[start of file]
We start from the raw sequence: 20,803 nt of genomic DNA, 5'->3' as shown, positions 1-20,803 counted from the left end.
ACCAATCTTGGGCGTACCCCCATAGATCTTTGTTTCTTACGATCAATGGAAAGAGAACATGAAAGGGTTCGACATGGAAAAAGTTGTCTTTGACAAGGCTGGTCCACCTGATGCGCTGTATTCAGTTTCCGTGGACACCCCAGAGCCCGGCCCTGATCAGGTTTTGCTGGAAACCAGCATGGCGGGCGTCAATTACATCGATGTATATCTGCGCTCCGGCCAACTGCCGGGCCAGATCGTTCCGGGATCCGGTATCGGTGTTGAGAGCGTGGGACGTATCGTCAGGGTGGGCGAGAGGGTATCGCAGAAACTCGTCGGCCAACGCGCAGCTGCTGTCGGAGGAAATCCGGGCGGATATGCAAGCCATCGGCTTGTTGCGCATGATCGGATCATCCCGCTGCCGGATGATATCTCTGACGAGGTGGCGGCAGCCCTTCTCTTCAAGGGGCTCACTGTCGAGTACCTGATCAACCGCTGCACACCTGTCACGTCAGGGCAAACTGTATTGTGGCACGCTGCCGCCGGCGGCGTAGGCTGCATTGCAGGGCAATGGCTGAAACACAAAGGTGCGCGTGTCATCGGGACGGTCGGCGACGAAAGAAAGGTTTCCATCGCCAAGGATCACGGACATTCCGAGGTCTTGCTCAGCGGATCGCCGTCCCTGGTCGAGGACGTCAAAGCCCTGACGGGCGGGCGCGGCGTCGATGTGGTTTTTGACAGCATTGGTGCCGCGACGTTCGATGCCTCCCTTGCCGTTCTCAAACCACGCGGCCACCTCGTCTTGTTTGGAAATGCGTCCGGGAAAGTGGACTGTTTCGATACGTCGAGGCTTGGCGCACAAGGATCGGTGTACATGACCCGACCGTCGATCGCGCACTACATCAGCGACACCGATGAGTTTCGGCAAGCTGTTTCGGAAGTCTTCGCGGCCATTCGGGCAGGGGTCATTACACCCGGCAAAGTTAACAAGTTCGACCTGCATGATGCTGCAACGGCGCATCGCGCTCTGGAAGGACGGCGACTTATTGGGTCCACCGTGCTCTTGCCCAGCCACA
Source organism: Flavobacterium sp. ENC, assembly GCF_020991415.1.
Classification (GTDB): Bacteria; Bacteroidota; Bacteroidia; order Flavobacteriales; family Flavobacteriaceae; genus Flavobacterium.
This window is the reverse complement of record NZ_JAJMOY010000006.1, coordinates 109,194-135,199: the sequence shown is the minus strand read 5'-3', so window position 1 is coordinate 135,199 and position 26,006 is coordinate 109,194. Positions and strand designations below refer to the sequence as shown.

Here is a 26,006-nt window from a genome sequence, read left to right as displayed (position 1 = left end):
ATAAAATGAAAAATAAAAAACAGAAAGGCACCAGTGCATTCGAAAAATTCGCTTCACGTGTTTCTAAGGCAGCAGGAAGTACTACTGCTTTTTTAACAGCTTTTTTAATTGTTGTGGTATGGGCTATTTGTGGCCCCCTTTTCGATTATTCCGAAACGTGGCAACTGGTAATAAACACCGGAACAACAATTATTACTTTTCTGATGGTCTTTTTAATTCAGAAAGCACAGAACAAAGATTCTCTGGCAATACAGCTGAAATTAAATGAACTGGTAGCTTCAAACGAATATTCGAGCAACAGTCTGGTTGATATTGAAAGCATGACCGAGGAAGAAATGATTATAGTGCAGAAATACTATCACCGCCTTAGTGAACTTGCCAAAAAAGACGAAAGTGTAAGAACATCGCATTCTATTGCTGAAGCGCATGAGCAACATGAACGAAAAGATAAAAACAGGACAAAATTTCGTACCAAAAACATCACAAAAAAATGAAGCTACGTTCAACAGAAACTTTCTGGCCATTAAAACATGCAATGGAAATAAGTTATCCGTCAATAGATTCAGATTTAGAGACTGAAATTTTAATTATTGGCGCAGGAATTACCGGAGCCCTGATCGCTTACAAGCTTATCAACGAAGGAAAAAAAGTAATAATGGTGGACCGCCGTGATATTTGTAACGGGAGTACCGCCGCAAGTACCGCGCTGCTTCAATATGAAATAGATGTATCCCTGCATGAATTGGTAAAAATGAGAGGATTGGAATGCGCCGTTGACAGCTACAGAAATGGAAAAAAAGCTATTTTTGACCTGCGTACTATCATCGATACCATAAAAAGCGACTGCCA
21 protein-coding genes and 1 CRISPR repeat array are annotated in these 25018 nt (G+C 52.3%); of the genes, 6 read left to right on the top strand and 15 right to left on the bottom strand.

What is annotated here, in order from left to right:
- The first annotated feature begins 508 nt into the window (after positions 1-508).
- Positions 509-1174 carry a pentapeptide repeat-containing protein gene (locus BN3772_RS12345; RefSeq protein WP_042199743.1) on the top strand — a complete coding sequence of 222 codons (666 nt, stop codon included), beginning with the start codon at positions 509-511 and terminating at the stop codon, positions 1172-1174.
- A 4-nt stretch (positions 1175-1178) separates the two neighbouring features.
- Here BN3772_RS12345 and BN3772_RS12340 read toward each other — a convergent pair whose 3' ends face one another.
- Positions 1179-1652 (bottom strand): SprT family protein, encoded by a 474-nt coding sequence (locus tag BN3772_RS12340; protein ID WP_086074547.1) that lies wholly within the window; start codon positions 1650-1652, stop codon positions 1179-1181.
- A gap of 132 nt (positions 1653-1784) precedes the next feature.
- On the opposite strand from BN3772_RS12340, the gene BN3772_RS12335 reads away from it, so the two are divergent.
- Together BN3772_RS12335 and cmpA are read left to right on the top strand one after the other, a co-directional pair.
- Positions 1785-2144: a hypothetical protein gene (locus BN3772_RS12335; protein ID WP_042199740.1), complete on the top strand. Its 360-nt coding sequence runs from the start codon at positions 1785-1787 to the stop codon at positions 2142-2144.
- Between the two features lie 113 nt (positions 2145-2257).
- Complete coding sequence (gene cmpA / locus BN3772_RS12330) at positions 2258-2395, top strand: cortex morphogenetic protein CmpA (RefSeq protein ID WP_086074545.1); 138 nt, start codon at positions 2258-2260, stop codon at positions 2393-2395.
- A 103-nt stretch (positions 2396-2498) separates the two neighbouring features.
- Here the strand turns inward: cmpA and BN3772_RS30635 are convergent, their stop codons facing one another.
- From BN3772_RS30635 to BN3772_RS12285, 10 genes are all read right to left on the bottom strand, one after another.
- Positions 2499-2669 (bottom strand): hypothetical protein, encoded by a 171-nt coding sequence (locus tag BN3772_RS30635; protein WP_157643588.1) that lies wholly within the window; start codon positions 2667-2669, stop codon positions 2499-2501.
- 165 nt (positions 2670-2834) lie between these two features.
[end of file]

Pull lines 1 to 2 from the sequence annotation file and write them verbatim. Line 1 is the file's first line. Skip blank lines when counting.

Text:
We start from the raw sequence: 20,803 nt of genomic DNA, 5'->3' as shown, positions 1-20,803 counted from the left end.
ACCAATCTTGGGCGTACCCCCATAGATCTTTGTTTCTTACGATCAATGGAAAGAGAACATGAAAGGGTTCGACATGGAAAAAGTTGTCTTTGACAAGGCTGGTCCACCTGATGCGCTGTATTCAGTTTCCGTGGACACCCCAGAGCCCGGCCCTGATCAGGTTTTGCTGGAAACCAGCATGGCGGGCGTCAATTACATCGATGTATATCTGCGCTCCGGCCAACTGCCGGGCCAGATCGTTCCGGGATCCGGTATCGGTGTTGAGAGCGTGGGACGTATCGTCAGGGTGGGCGAGAGGGTATCGCAGAAACTCGTCGGCCAACGCGCAGCTGCTGTCGGAGGAAATCCGGGCGGATATGCAAGCCATCGGCTTGTTGCGCATGATCGGATCATCCCGCTGCCGGATGATATCTCTGACGAGGTGGCGGCAGCCCTTCTCTTCAAGGGGCTCACTGTCGAGTACCTGATCAACCGCTGCACACCTGTCACGTCAGGGCAAACTGTATTGTGGCACGCTGCCGCCGGCGGCGTAGGCTGCATTGCAGGGCAATGGCTGAAACACAAAGGTGCGCGTGTCATCGGGACGGTCGGCGACGAAAGAAAGGTTTCCATCGCCAAGGATCACGGACATTCCGAGGTCTTGCTCAGCGGATCGCCGTCCCTGGTCGAGGACGTCAAAGCCCTGACGGGCGGGCGCGGCGTCGATGTGGTTTTTGACAGCATTGGTGCCGCGACGTTCGATGCCTCCCTTGCCGTTCTCAAACCACGCGGCCACCTCGTCTTGTTTGGAAATGCGTCCGGGAAAGTGGACTGTTTCGATACGTCGAGGCTTGGCGCACAAGGATCGGTGTACATGACCCGACCGTCGATCGCGCACTACATCAGCGACACCGATGAGTTTCGGCAAGCTGTTTCGGAAGTCTTCGCGGCCATTCGGGCAGGGGTCATTACACCCGGCAAAGTTAACAAGTTCGACCTGCATGATGCTGCAACGGCGCATCGCGCTCTGGAAGGACGGCGACTTATTGGGTCCACCGTGCTCTTGCCCAGCCACA